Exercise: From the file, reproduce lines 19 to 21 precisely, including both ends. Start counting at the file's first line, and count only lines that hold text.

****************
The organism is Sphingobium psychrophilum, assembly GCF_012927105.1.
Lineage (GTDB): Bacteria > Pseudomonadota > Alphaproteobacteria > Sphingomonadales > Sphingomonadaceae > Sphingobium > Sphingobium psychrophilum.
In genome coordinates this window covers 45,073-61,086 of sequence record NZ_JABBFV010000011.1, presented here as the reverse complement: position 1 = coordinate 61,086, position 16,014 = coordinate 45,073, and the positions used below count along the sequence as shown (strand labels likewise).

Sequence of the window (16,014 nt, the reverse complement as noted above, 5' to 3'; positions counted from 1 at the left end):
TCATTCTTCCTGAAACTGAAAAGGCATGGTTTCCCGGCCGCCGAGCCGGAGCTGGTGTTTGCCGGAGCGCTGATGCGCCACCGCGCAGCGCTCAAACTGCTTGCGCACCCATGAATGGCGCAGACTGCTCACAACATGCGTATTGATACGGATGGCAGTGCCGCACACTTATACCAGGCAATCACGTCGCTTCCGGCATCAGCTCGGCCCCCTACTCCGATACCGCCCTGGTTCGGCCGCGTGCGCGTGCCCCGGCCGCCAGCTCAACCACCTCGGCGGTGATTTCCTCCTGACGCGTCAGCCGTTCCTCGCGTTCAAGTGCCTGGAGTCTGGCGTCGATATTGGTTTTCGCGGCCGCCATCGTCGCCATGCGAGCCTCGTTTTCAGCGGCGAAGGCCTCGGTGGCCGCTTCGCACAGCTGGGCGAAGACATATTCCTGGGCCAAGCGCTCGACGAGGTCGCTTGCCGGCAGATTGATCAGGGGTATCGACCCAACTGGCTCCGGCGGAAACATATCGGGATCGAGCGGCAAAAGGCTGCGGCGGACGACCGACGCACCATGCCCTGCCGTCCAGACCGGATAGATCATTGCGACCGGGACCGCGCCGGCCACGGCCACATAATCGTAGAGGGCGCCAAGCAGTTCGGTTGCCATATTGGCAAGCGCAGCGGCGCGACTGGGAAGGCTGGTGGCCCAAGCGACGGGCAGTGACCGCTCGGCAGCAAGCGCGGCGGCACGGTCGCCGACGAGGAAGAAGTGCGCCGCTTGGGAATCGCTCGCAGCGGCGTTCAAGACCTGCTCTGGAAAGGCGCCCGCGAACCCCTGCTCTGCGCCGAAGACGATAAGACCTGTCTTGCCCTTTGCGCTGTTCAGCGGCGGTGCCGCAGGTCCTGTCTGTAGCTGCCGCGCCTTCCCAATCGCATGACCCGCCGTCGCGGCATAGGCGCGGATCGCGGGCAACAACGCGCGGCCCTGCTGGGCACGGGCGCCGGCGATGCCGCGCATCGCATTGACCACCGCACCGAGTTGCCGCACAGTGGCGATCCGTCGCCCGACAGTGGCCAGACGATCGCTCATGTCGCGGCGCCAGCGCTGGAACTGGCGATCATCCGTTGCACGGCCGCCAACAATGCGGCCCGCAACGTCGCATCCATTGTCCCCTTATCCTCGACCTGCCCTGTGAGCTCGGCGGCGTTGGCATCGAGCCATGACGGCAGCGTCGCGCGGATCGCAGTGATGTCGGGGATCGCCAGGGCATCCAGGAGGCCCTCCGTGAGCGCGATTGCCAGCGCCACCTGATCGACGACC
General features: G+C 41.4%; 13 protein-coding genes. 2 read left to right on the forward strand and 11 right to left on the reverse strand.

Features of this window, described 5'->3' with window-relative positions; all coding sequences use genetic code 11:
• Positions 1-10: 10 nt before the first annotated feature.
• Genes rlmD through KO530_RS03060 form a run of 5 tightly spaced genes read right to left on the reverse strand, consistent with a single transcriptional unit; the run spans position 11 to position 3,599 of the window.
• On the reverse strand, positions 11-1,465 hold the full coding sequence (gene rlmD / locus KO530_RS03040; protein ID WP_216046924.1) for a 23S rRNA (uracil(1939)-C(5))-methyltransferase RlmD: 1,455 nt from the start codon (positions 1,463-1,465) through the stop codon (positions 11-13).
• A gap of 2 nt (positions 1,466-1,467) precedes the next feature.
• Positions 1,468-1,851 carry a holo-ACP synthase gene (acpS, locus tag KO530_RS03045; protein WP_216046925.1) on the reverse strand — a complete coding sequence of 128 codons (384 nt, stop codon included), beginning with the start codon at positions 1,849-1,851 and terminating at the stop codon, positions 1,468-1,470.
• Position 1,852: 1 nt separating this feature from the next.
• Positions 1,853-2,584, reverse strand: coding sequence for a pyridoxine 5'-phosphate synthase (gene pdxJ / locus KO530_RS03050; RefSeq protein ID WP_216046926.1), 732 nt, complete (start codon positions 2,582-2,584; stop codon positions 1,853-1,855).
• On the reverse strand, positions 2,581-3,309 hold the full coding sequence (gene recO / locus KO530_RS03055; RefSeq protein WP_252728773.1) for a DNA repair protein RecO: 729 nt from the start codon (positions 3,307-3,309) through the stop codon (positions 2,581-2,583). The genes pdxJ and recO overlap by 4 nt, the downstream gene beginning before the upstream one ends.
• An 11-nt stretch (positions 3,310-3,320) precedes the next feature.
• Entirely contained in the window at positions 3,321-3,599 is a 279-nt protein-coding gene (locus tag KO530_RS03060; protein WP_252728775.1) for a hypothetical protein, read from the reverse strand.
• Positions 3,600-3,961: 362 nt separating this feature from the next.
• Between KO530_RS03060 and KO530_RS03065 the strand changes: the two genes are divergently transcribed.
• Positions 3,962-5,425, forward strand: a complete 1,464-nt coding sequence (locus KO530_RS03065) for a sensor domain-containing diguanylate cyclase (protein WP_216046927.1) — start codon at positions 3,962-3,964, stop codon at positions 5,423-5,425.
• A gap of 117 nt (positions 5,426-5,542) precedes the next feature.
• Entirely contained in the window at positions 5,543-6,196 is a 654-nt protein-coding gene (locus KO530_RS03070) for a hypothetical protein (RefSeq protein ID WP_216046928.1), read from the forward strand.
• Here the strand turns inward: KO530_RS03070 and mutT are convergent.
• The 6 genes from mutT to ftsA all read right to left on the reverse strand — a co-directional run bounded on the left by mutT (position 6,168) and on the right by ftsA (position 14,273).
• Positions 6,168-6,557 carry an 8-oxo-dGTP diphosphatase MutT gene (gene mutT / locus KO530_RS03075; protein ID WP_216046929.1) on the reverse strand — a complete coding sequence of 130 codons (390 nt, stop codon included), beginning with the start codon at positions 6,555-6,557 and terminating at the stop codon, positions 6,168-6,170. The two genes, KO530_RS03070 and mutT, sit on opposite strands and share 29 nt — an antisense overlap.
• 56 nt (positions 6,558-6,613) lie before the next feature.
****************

• Between KO530_RS03060 and KO530_RS03065 the strand changes: the two genes are divergently transcribed.
• Positions 3,962-5,425, forward strand: a complete 1,464-nt coding sequence (locus KO530_RS03065) for a sensor domain-containing diguanylate cyclase (protein WP_216046927.1) — start codon at positions 3,962-3,964, stop codon at positions 5,423-5,425.
• A gap of 117 nt (positions 5,426-5,542) precedes the next feature.